I used to agree with President Obama, that it was better to keep moving and focus on our myriad problems than wallow in the darkness of the past. But now I want a full accounting. I want to know every awful act committed in the name of self-defense and patriotism. Even if it only makes one ambitious congresswoman pay more attention in some future briefing about some future secret technique that is “uniquely” designed to protect us, it will be worth it.

As for the raw political calculus, Rich observes:

The administration can’t “just keep walking” because it is losing control of the story. The Beltway punditocracy keeps repeating the cliché that only the A.C.L.U. and the president’s “left-wing base” want accountability, but that’s not the case. Americans know that the Iraq war is not over. A key revelation in last month’s Senate Armed Services Committee report on detainees — that torture was used to try to coerce prisoners into “confirming” a bogus Al Qaeda-Saddam Hussein link to sell that war — is finally attracting attention. The more we learn piecemeal of this history, the more bipartisan and voluble the call for full transparency has become.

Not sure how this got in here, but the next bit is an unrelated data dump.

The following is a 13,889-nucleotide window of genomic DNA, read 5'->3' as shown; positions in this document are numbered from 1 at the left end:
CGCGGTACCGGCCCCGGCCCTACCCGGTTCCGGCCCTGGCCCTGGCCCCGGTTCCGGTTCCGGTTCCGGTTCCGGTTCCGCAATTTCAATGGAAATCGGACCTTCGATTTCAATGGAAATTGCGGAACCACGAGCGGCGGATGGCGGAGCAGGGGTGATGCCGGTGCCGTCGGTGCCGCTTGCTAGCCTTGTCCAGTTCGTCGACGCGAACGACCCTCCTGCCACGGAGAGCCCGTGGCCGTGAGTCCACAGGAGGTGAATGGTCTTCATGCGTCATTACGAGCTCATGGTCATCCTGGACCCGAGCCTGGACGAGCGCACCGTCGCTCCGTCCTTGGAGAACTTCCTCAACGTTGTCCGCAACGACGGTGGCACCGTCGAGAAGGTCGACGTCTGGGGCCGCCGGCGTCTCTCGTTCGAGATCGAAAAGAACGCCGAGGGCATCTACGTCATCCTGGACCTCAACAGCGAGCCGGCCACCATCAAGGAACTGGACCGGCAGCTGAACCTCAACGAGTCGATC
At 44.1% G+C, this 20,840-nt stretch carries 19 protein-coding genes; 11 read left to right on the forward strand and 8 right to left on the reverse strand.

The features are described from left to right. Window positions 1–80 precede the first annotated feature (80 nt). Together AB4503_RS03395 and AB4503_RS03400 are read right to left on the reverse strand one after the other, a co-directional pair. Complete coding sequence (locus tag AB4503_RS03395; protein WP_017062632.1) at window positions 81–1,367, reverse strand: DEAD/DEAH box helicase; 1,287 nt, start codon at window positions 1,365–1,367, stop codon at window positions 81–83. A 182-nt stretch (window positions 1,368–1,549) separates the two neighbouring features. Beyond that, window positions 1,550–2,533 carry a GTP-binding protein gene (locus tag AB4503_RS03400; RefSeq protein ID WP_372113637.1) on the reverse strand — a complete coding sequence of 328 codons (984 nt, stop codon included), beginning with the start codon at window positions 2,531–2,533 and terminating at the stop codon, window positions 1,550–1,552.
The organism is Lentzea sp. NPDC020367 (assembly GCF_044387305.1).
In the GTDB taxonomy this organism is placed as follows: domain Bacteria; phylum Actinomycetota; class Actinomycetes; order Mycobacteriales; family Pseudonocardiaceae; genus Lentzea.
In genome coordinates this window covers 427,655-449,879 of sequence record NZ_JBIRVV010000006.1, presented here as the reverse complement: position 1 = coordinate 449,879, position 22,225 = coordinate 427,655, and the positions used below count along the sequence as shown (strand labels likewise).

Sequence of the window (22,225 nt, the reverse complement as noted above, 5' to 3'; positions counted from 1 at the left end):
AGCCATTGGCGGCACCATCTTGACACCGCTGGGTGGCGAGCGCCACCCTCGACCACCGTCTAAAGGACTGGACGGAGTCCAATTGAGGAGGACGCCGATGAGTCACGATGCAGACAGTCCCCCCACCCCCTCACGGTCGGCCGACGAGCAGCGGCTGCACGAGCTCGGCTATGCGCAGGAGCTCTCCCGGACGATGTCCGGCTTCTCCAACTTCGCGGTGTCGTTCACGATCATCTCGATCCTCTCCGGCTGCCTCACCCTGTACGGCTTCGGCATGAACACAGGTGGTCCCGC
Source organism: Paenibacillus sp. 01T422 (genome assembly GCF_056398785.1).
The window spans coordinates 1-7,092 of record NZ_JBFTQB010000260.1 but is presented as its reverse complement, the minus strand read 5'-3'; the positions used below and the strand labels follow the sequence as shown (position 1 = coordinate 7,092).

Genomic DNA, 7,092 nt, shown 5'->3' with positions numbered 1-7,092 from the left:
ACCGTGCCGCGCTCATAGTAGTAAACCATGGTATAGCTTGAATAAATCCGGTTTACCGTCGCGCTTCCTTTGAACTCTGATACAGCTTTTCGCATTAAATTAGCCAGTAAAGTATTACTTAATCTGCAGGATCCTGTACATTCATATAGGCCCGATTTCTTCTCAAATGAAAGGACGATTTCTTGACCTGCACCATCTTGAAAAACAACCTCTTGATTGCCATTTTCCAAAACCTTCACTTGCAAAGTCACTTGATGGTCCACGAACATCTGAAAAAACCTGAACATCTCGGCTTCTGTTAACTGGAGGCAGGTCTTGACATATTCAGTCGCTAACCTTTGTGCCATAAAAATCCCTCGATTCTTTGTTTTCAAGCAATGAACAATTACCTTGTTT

Heaven forbid that the sudden outbreak of “bipartisanship” that has flowed so mellifluously from the Rethugs last week be aborted. Naturally, they supported Obama’s flip flops on releasing the torture photos, closing GITMO by January of next year, and keeping the military tribunal kangaroo courts in business.

I must say, however, that the most nauseating moment of watching this morning’s commentariat opine on the issue belongs to Sentator Jim Webb (Dem-VA) , whom I once supported for VP. Pressed on Obama’s flip-flopping on GITMO and the military commissions by Stephanopolous, Webb reversed his own previous positions, playing the loyal soldier to a fault. As a result, he made Lynn Cheney look like the model of consistency during her appearance today on “This Week.”

The good news is that there is now a definite momentum building for a truth commission, hopefully one that doesn’t have the methodological deficiencies of the 9/11 Commission, and doesn’t take prosecutions “off the table,” as Nancy Pelosi might say.

You just can’t keep sweeping this kind of shit under the carpet without it stinking up the People’s House.

(Graphic from Terminator II)


  1. Propagandee Propagandee

    Arianna makes a great point yesterday on the need for a truth commission in light of Dickhead Cheney’s constant whining about Obama and the MSM’s continual fawning coverage of every drop of spittle that comes flying out of his mouth.